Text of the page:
Also, Margot Kidder seems to have some kind of naughty schoolgirl, proto-Britney Spears vibe going on in this film. She’s all pigtails and short skirts with thigh-length socks. A bit pervy. Keep your fantasies in the bedroom, hun. Her husband is played by James Brolin who is here in uber-bear mode, all beard and flannel shirts. Look out for the scene of him in his tighty whiteys. Also, look at how he becomes more unhinged as the film progresses and how his physical self dramatically changes because of this.
Lalo Schfrin’s score is excellent. On the surface, it sounds like the most cliched theme ever to be written for a film about a haunted house, all children’s voices la-la-la-ing their way through a children’s lullaby. But listen to how with each reprise of this theme throughout the film it’s made more distorted and off-kilter by the use of a water phone and electronic trickery. Also, check out the use of subsonic rumbling sounds that are actually present on the film’s soundtrack too. The music score is a lot more innovative and nuanced than on first listen.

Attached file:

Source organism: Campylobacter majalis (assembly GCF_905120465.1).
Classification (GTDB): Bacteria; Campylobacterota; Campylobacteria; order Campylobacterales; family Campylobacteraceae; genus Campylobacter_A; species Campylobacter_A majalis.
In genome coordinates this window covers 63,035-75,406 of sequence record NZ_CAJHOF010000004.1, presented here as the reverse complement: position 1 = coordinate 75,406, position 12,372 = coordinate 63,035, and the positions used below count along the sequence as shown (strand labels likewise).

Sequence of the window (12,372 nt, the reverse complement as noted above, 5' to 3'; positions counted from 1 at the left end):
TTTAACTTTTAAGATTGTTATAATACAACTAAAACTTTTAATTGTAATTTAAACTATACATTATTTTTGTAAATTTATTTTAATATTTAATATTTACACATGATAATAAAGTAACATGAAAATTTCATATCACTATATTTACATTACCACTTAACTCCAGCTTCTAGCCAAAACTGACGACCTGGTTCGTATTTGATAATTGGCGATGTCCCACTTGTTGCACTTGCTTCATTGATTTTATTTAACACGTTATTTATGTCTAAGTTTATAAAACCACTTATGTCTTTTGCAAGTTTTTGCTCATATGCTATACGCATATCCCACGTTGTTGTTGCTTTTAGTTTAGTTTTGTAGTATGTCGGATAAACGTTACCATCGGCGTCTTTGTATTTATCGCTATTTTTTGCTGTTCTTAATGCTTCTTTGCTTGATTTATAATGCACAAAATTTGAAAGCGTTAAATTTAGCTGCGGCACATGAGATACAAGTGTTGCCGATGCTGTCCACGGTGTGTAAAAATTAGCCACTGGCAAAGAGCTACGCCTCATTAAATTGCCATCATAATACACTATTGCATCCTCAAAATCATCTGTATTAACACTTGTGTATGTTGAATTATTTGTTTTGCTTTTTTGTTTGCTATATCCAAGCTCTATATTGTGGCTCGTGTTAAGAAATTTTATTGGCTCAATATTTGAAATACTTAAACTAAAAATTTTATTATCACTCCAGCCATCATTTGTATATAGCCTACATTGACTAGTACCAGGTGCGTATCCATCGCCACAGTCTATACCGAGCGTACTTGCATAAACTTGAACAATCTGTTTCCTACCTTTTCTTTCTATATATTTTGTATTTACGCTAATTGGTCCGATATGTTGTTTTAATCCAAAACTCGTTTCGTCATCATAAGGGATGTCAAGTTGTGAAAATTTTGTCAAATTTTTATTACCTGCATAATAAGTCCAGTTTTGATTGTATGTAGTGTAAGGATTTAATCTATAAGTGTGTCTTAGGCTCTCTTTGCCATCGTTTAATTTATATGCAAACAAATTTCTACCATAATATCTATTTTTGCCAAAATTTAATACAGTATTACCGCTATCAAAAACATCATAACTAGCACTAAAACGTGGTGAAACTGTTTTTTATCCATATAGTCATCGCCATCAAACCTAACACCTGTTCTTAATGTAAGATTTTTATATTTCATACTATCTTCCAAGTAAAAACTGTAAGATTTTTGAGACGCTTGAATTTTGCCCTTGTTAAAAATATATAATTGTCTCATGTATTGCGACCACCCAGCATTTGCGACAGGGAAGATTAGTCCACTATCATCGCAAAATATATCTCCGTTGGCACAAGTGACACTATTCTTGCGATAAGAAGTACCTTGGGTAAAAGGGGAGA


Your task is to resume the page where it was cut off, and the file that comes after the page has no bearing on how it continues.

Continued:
I love it when sequels include the ending of the previous film as a recap for the audience. It’s very considerate.
I had forgotten nearly all of what happened in this film but it all came flooding back as I started to watch it. The last time I watched Rocky 2 was on VHS in the early/mid-80s.
Rocky goes from fighting Apollo Creed to trying to become a star of commercials rather than stepping back into the ring but this doesn’t work out (completely due to the dickhead director rather than because of our Italian hero). He then decides to try and get an office job. When this fails he then tries to get any kind of job. He eventually finds employment in a slaughterhouse. As they are so strapped for money, Adrienne decides to go back to her pet shop job part-time even though she now has a bun in the oven. Rocky then decides to a rematch against Creed but Adrienne disapproves. She then overworks herself in her job which then brings on premature labour. Whilst she gives birth and the baby is fine, she slips into a coma through complications to do with her working when she should have been relaxing.